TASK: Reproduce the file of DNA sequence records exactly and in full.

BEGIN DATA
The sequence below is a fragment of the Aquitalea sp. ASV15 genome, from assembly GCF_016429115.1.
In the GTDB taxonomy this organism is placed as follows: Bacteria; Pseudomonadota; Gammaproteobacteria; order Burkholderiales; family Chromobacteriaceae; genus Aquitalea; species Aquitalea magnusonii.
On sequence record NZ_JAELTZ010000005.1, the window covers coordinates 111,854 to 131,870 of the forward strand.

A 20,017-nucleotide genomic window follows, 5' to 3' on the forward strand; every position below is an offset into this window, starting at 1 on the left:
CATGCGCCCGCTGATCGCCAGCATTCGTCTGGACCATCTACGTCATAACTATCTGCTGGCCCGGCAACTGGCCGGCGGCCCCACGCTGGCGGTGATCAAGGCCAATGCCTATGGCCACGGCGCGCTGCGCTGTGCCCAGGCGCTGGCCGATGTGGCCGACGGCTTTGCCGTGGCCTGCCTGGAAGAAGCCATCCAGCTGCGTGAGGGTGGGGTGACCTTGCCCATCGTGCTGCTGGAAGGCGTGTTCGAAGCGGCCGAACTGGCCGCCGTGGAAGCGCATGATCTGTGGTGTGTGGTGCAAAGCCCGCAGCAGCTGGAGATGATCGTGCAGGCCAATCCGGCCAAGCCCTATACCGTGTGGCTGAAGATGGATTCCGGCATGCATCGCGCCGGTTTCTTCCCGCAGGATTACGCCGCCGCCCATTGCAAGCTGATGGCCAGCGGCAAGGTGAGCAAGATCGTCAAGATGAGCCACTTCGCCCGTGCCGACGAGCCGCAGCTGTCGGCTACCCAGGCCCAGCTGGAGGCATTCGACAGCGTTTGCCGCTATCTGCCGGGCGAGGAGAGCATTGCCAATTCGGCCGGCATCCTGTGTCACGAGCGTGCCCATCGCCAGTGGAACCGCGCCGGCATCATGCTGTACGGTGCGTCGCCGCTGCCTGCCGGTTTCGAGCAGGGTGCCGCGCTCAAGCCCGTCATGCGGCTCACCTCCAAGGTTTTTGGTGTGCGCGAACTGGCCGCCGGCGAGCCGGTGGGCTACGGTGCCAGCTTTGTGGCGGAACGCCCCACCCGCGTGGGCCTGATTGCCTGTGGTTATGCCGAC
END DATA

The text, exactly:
The sequence below is a fragment of the Aquitalea sp. ASV15 genome, from assembly GCF_016429115.1.
In the GTDB taxonomy this organism is placed as follows: Bacteria; Pseudomonadota; Gammaproteobacteria; order Burkholderiales; family Chromobacteriaceae; genus Aquitalea; species Aquitalea magnusonii.
On sequence record NZ_JAELTZ010000005.1, the window covers coordinates 111,854 to 131,870 of the forward strand.

A 20,017-nucleotide genomic window follows, 5' to 3' on the forward strand; every position below is an offset into this window, starting at 1 on the left:
CATGCGCCCGCTGATCGCCAGCATTCGTCTGGACCATCTACGTCATAACTATCTGCTGGCCCGGCAACTGGCCGGCGGCCCCACGCTGGCGGTGATCAAGGCCAATGCCTATGGCCACGGCGCGCTGCGCTGTGCCCAGGCGCTGGCCGATGTGGCCGACGGCTTTGCCGTGGCCTGCCTGGAAGAAGCCATCCAGCTGCGTGAGGGTGGGGTGACCTTGCCCATCGTGCTGCTGGAAGGCGTGTTCGAAGCGGCCGAACTGGCCGCCGTGGAAGCGCATGATCTGTGGTGTGTGGTGCAAAGCCCGCAGCAGCTGGAGATGATCGTGCAGGCCAATCCGGCCAAGCCCTATACCGTGTGGCTGAAGATGGATTCCGGCATGCATCGCGCCGGTTTCTTCCCGCAGGATTACGCCGCCGCCCATTGCAAGCTGATGGCCAGCGGCAAGGTGAGCAAGATCGTCAAGATGAGCCACTTCGCCCGTGCCGACGAGCCGCAGCTGTCGGCTACCCAGGCCCAGCTGGAGGCATTCGACAGCGTTTGCCGCTATCTGCCGGGCGAGGAGAGCATTGCCAATTCGGCCGGCATCCTGTGTCACGAGCGTGCCCATCGCCAGTGGAACCGCGCCGGCATCATGCTGTACGGTGCGTCGCCGCTGCCTGCCGGTTTCGAGCAGGGTGCCGCGCTCAAGCCCGTCATGCGGCTCACCTCCAAGGTTTTTGGTGTGCGCGAACTGGCCGCCGGCGAGCCGGTGGGCTACGGTGCCAGCTTTGTGGCGGAACGCCCCACCCGCGTGGGCCTGATTGCCTGTGGTTATGCCGAC